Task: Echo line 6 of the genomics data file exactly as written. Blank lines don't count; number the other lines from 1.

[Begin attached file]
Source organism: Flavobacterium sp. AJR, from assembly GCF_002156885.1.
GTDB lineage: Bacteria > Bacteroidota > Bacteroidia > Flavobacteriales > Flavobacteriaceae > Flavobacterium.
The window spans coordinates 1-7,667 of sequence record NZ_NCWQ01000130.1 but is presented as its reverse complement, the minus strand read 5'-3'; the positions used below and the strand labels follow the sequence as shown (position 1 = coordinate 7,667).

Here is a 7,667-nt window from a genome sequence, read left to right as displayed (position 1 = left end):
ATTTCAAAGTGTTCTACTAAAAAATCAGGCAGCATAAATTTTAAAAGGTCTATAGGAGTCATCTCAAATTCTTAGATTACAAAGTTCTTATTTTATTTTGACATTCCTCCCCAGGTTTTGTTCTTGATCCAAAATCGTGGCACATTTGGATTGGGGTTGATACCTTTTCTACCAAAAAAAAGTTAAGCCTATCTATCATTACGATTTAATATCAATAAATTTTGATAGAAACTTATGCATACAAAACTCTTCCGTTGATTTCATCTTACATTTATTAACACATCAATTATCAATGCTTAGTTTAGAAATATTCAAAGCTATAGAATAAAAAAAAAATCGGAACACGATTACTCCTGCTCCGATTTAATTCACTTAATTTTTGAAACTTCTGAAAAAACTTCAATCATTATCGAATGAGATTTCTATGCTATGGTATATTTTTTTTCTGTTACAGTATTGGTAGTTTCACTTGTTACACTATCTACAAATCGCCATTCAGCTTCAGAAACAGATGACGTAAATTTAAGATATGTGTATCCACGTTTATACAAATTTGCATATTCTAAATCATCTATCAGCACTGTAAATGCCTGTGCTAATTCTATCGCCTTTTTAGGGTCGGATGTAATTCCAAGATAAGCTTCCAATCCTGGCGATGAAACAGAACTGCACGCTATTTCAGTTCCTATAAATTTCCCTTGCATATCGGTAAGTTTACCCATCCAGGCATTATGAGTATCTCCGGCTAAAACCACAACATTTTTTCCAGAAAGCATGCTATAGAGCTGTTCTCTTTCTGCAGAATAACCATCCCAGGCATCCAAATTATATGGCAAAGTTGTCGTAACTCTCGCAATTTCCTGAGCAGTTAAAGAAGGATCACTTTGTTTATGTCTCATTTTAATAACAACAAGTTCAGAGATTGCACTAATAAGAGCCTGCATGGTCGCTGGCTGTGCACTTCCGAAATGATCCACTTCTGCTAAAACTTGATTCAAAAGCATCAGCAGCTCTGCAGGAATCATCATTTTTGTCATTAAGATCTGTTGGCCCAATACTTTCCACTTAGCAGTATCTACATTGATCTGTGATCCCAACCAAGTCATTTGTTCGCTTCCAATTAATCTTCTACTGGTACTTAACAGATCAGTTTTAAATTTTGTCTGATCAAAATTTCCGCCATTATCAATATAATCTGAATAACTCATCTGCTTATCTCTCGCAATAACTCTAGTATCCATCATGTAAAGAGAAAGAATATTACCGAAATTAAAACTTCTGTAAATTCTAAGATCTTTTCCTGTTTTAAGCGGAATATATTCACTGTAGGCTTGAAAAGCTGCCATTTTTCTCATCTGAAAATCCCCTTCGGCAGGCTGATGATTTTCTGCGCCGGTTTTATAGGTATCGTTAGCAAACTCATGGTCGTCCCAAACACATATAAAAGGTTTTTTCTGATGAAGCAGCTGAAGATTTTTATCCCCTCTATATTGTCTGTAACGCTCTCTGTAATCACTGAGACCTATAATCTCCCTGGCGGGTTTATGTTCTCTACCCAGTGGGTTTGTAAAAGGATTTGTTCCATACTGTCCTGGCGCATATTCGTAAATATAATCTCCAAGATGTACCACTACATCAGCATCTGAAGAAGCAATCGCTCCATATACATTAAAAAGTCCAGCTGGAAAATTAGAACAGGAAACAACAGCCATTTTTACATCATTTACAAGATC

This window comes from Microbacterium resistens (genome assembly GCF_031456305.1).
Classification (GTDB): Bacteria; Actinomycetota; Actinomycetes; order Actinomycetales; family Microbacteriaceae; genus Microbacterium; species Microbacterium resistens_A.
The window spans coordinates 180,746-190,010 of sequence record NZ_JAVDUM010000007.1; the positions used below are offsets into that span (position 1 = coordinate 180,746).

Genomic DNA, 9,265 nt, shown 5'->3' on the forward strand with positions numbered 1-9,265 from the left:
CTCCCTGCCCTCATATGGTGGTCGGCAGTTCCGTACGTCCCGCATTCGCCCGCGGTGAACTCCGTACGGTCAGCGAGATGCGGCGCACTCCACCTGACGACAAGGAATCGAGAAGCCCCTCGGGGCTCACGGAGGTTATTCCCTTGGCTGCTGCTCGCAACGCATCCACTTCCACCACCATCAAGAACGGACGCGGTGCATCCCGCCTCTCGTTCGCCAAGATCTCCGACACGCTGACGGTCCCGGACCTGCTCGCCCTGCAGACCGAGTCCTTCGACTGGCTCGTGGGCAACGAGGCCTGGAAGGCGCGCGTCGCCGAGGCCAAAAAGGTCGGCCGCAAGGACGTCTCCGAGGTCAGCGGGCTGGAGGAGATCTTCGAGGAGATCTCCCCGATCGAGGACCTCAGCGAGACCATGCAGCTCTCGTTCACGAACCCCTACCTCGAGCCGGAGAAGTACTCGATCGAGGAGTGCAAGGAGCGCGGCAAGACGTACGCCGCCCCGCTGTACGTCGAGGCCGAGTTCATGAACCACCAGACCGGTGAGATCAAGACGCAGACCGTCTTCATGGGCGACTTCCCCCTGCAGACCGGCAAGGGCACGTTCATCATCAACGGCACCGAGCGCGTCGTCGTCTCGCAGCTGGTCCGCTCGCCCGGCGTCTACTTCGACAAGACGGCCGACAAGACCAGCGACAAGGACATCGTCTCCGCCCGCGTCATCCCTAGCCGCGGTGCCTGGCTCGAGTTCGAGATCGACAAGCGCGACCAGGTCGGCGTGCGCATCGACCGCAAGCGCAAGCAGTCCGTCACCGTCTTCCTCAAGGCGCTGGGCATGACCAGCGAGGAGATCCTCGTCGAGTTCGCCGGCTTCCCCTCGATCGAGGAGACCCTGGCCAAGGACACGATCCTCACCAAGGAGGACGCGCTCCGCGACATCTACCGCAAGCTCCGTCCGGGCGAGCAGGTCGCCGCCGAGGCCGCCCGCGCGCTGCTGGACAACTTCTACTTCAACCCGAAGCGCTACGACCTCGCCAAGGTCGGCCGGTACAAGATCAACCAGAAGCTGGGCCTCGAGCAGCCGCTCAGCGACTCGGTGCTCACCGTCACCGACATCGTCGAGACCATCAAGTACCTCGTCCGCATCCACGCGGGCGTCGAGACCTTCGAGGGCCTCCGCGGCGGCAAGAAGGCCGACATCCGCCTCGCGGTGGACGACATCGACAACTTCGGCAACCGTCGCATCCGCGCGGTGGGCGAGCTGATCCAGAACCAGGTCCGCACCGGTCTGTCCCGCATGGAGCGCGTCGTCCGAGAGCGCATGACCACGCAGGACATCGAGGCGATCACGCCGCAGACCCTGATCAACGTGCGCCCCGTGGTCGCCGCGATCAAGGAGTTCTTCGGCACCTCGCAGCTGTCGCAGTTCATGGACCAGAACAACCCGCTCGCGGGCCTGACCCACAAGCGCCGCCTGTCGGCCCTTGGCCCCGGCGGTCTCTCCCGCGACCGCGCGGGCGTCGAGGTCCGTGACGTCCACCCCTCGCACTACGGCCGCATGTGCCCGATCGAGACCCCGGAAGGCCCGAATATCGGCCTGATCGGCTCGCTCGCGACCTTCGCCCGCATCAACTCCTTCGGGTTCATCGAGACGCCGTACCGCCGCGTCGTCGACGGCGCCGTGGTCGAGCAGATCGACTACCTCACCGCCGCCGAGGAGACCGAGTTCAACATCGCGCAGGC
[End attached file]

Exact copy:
This window comes from Microbacterium resistens (genome assembly GCF_031456305.1).